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Contamination close to disaster

A Martinborough resident takes fresh water from an emergency bladder during the town’s contamination incident. PHOTO/FILE

Hayley Gastmeier

Only luck prevented Martinborough’s water contamination incident earlier this year resulting in a disaster to match that of Havelock North in 2016 that made thousands ill and was linked to three deaths.

In a report into the incident, specialist water consultancy Lutra said “the seriousness of this incident cannot be overstated”.

“It is a matter of luck that this was not another Havelock North or a Walkerton.”

A campylobacter outbreak in Havelock North in August 2016 made more than 5000 people violently ill and has been linked to three deaths.

In 2000 in Walkerton, a Canadian community in Ontario, contamination of the water supply sickened more than 2000 people and resulted in six deaths.

E.coli was detected in the Martinborough water supply on January 30.

A boil water notice was introduced on February 1 and remained in place for three weeks.

An independent review into the event was publicly released by South Wairarapa District Council yesterday.

The council commissioned Lutra to prepare the report on the incident, which appears to have been caused by a power cut that stopped the ultraviolet [UV] disinfection system from working for about 15 hours.

In its report, Lutra said E.coli was an indicator organism that pointed to the presence of faecal matter.

“It indicates the likely presence of pathogenic bacteria and some strains of E.coli themselves can be deadly.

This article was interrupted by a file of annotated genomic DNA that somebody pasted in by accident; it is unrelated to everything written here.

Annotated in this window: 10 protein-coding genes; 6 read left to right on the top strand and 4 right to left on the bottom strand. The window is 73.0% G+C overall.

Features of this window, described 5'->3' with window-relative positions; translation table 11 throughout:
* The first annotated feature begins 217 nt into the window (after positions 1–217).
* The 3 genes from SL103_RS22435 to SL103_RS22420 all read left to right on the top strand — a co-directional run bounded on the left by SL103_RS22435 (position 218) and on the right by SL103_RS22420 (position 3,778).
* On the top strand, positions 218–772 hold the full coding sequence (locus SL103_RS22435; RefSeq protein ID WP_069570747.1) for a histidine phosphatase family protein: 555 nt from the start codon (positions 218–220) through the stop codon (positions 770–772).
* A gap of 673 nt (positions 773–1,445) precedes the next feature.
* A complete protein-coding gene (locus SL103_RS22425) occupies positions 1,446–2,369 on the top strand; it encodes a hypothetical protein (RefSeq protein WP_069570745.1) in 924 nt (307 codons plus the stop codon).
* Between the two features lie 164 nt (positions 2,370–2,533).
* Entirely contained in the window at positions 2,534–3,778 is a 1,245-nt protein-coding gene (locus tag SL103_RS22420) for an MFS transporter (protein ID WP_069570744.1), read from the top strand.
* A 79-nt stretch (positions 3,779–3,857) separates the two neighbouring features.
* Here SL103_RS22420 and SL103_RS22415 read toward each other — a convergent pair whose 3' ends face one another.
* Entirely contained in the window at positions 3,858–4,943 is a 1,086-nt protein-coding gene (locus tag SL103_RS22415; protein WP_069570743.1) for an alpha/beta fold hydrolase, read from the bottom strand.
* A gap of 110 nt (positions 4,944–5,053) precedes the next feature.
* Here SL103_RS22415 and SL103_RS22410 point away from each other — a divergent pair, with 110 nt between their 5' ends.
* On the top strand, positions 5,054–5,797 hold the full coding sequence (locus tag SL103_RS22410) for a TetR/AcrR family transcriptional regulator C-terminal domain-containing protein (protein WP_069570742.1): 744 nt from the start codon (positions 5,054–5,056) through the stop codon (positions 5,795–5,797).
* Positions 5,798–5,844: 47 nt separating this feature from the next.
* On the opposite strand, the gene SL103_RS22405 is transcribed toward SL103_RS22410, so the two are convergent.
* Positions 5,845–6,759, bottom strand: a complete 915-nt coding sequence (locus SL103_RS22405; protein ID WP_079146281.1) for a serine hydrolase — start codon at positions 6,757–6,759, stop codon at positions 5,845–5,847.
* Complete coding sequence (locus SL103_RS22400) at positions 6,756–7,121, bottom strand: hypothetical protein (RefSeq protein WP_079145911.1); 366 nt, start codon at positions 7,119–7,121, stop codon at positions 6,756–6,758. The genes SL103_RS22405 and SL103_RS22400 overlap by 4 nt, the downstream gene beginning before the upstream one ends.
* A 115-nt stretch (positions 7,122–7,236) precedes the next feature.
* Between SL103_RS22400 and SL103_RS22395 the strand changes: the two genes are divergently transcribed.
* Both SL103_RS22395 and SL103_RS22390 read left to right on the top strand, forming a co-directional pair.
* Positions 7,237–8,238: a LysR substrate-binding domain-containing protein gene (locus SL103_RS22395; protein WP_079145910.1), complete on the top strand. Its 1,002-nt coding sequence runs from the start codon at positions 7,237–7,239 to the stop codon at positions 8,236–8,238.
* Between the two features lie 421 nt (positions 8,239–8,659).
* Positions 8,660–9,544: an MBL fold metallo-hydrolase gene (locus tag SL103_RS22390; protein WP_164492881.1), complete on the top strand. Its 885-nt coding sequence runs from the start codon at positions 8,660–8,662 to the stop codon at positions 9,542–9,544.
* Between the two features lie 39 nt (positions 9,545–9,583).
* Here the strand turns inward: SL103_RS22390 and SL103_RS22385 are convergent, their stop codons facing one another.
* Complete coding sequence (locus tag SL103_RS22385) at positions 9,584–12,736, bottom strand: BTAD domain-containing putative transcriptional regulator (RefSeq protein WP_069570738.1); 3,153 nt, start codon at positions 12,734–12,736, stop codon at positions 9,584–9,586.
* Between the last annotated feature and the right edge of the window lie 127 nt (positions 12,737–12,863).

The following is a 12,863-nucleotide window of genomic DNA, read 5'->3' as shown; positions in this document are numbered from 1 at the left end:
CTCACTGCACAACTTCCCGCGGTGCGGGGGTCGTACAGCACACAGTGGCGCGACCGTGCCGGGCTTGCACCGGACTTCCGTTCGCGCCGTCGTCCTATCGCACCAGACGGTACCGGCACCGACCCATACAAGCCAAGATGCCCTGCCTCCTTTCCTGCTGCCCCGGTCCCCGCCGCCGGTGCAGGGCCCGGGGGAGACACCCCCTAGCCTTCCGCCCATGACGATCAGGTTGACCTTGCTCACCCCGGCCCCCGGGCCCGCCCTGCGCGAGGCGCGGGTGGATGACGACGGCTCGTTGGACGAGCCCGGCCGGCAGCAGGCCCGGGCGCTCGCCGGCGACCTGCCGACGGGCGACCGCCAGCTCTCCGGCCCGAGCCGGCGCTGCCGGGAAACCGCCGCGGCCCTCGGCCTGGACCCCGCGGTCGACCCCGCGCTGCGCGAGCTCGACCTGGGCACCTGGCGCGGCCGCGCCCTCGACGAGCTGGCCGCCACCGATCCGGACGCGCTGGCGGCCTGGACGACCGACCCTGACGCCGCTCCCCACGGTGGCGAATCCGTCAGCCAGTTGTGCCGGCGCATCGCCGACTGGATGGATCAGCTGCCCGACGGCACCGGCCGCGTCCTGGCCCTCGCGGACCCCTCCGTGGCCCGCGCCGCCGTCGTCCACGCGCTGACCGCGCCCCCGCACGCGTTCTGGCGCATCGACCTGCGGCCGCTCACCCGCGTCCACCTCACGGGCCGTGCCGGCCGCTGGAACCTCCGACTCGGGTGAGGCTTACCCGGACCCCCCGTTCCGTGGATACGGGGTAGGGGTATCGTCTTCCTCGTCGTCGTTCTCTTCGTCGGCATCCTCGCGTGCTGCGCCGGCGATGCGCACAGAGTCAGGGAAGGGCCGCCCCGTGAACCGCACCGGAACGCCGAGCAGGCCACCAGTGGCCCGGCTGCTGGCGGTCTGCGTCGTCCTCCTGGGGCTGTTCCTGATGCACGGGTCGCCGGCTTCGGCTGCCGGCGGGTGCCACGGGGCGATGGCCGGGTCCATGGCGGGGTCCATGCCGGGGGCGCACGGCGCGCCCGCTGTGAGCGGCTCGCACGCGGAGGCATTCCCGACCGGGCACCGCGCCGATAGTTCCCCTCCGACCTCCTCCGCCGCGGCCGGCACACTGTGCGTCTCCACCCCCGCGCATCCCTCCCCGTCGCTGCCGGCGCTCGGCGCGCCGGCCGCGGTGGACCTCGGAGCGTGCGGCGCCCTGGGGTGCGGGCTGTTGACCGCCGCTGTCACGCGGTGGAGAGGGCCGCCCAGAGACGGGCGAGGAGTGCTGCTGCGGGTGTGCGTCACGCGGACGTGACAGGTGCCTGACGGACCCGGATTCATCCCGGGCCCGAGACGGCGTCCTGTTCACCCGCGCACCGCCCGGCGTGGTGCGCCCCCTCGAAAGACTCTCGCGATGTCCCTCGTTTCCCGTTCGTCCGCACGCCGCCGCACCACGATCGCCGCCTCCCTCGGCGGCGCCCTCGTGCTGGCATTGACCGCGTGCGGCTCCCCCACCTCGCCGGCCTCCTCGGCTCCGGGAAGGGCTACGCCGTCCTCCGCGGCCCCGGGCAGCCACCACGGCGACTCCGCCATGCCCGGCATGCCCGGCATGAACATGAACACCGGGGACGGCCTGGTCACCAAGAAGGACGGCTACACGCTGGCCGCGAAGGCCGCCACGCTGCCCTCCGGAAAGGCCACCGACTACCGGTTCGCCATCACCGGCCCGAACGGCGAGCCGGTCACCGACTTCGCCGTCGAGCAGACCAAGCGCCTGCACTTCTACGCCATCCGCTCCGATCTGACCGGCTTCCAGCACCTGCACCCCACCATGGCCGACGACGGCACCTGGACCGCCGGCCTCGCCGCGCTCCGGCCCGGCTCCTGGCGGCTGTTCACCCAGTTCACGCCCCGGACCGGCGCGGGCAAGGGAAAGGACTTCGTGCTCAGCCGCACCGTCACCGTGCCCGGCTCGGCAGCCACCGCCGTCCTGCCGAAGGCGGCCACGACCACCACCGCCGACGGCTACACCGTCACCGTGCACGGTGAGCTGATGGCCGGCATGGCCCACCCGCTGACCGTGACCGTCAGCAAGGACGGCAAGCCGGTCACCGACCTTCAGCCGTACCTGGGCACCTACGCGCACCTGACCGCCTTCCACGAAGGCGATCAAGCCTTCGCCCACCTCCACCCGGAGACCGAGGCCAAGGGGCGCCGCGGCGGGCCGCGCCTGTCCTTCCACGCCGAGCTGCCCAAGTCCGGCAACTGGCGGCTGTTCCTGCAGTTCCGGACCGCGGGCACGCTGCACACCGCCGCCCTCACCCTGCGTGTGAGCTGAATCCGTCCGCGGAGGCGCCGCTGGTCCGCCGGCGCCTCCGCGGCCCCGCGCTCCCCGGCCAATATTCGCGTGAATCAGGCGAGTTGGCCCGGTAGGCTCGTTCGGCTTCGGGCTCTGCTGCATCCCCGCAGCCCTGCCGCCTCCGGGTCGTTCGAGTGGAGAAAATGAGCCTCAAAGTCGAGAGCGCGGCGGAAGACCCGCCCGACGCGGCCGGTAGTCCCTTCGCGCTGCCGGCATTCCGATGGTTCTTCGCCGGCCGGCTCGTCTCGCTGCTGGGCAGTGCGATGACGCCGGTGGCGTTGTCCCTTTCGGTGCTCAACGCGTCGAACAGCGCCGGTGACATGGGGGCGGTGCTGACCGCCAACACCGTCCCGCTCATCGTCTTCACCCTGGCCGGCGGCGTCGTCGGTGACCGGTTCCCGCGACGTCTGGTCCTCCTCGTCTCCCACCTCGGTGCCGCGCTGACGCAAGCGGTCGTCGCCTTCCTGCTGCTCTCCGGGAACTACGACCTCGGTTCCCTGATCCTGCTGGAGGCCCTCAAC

“E.coli was present in the Martinborough system for at least three days before a boil water notice was put in place.”

Lutra said the incident highlighted shortcomings in the design, operation and management of the Martinborough water supply system.

“The incident response and management was largely reactive and unplanned until Wellington Water became involved and provided a risk-based rationale to the decision-making process.”

The report said SWDC wanted to improve its performance.

The council has already committed to installing a manganese removal plant within the next year, at an estimated cost of $485,000.

This would enable fulltime chlorination of Martinborough’s water supply.

Martinborough is the only Wairarapa town that doesn’t chlorinate, because chlorine and manganese combining results in dirty coloured water.

Until the installation of the UV system in 2011, the town’s bore water was untreated.

Lutra said: “SWDC should adopt the six fundamental principles of drinking water safety for New Zealand” and consider implementing the corrective actions recommended in the report.

These cover such issues as ensuring a high standard of care, protection of source water, maintaining barriers to contamination, monitoring any change in water quality, and following a preventative risk management plan.

SWDC acting chief executive Jennie Mitchell said the council was taking the report findings seriously.

“Council will take on board the findings of the report, as well as feedback from the community from their perspective of the incident, and on what actions need to be taken to ensure safe drinking water for the future.”

Around 80 frustrated residents attended a public meeting on Monday night where a panel of experts from the council, Regional Public Health, Wellington Water and Lutra answered their questions.

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